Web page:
Hamantaschen by Max

Words by Arielle Weg, Photography by Ethan Weg

We don't celebrate Jewish holidays at my parent's home without cooking a traditional holiday dish. Friday nights are always time for braided bread, for Hanukkah we fry up potato pancakes, and for Purim we make hamantaschen, a delicious pastry with three distinct corners. Hamantaschen have been part of Purim celebrations for centuries and their shape is supposed to represent the three-cornered hat worn by the villain of the Purim holiday. The name, "hamantaschen" means poppy-seed filled pockets, a traditional choice for the filling, but any sweet filling can be used. The ones my mother and I made are filled with three different jams and chocolate chips.

Hamantaschen_overheadplate.jpg

The most important thing is that they maintain their shape while baking and don't open up. A few tips for that are to not overfill them, keep the dough as thin as you can, and close them up tightly pinched more that you might think. Using an egg wash or some water typically helps to keep them tightly closed.

While they will always be part of our family's celebration, you'll find they are so good that they are welcome anytime. This particular recipe is in the memory of my boyfriend's Polish grandmother. This was her recipe his family graciously shared with me.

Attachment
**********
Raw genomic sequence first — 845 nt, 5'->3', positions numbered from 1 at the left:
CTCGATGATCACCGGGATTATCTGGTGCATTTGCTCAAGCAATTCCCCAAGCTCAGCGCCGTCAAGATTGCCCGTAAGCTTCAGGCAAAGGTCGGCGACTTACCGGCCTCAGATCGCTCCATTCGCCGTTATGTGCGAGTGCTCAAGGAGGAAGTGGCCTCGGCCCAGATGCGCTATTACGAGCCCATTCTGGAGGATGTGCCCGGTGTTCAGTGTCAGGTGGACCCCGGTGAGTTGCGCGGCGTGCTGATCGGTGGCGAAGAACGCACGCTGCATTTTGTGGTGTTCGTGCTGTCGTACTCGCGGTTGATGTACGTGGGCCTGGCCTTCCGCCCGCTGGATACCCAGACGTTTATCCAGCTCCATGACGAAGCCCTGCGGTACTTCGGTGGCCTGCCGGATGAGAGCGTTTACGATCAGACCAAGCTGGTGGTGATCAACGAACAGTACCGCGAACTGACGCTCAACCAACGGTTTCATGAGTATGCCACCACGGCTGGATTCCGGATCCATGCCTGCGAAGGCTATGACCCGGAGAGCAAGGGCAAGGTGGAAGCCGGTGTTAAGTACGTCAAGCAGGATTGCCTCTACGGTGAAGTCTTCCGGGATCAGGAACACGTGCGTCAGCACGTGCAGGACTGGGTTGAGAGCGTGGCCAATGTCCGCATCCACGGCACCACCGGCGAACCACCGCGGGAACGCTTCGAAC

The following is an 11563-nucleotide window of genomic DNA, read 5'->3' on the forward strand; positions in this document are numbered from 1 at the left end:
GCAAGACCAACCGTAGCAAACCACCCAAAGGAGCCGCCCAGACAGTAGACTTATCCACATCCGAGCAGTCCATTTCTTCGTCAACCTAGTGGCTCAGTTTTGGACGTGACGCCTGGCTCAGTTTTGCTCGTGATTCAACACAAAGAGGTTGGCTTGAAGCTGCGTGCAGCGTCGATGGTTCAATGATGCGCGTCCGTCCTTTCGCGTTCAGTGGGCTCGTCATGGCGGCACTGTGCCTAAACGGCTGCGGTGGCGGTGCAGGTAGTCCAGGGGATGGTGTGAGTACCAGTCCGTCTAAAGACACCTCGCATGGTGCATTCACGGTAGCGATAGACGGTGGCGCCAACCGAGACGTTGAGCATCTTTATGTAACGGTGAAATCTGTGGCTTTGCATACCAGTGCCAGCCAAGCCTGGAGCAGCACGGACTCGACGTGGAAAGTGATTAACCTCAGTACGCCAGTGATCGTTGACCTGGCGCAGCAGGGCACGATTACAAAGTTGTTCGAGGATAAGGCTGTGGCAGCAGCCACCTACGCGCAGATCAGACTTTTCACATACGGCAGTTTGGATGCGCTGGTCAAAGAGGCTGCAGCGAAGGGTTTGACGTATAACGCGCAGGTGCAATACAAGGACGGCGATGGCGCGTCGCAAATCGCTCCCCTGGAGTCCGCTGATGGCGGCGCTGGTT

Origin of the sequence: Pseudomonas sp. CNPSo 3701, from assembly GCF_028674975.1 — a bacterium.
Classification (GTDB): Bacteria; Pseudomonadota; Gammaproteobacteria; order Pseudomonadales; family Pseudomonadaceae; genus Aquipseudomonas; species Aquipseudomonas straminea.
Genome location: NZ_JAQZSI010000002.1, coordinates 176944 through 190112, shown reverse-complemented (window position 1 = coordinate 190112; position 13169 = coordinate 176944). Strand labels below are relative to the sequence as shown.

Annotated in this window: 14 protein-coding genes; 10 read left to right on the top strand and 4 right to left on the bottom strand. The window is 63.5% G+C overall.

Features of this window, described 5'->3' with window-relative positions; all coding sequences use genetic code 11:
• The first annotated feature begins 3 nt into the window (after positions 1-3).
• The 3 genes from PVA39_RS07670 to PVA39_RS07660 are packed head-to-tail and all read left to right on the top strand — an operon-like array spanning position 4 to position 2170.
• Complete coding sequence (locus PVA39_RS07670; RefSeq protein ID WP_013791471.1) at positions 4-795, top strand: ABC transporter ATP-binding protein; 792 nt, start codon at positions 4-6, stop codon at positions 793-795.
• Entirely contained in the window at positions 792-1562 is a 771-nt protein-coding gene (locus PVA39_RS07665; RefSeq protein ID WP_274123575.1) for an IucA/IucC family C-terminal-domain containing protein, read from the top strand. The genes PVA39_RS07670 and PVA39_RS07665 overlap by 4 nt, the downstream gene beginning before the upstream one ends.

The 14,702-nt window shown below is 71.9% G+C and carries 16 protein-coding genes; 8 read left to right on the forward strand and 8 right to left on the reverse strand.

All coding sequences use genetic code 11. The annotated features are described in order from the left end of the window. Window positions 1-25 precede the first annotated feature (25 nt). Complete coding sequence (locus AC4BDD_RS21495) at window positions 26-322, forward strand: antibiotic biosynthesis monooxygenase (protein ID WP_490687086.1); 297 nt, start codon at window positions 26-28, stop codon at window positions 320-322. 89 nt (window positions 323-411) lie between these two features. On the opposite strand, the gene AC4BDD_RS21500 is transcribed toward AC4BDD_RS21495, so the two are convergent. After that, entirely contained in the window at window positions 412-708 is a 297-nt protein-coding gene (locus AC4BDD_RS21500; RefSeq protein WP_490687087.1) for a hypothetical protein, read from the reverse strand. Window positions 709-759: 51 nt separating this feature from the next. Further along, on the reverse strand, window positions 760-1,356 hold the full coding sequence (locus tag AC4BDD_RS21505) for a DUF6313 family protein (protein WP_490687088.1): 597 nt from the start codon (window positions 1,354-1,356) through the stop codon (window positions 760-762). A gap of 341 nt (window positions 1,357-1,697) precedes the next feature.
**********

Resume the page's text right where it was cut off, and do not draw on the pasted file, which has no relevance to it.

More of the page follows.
Max’s Hamantaschen

½ cup (1 stick) unsalted margarine or butter, softened

1 cup granulated sugar

1 large egg

1/3 cup orange juice

1 tsp. pure vanilla extract

3 cups all-purpose flour

2 teaspoons baking powder

½ teaspoon salt

1 egg white, beaten

Preheat oven to 350 ˚ F. Beat margarine at medium speed with an electric mixer until creamy; gradually add sugar, beating well. Add egg, orange juice, and vanilla.

Combine flour, baking powder, and salt. Add to margarine mixture; stir into uniform dough. Shape dough into a flat disk. Cover in plastic wrap and refrigerate at least 15 minutes. Roll out chilled dough on a lightly floured surface to 1/8-inch thickness. Cut 3-inch circles with a cookie cutter or drinking glass.

Place ½ teaspoon of filling in the center and pinch together at the sides. Fold remaining side up to the center and pinch together at the sides. Put the tightly pinched hamantaschen 1 inch apart from each other on a baking sheet, lined with parchment paper. Brush with egg white and bake for 15 minutes. Watch cookies carefully, some batches can take up to 35 minutes to cook thoroughly. 

Makes about 4 dozen cookies.

 Arielle Weg and her mother get ready for Purim by baking Max's Hamantaschen. Arielle is a spring semester intern at Edible dc and a senior journalism major at american university. 

Arielle Weg and her mother get ready for Purim by baking Max's Hamantaschen. Arielle is a spring semester intern at Edible dc and a senior journalism major at american university.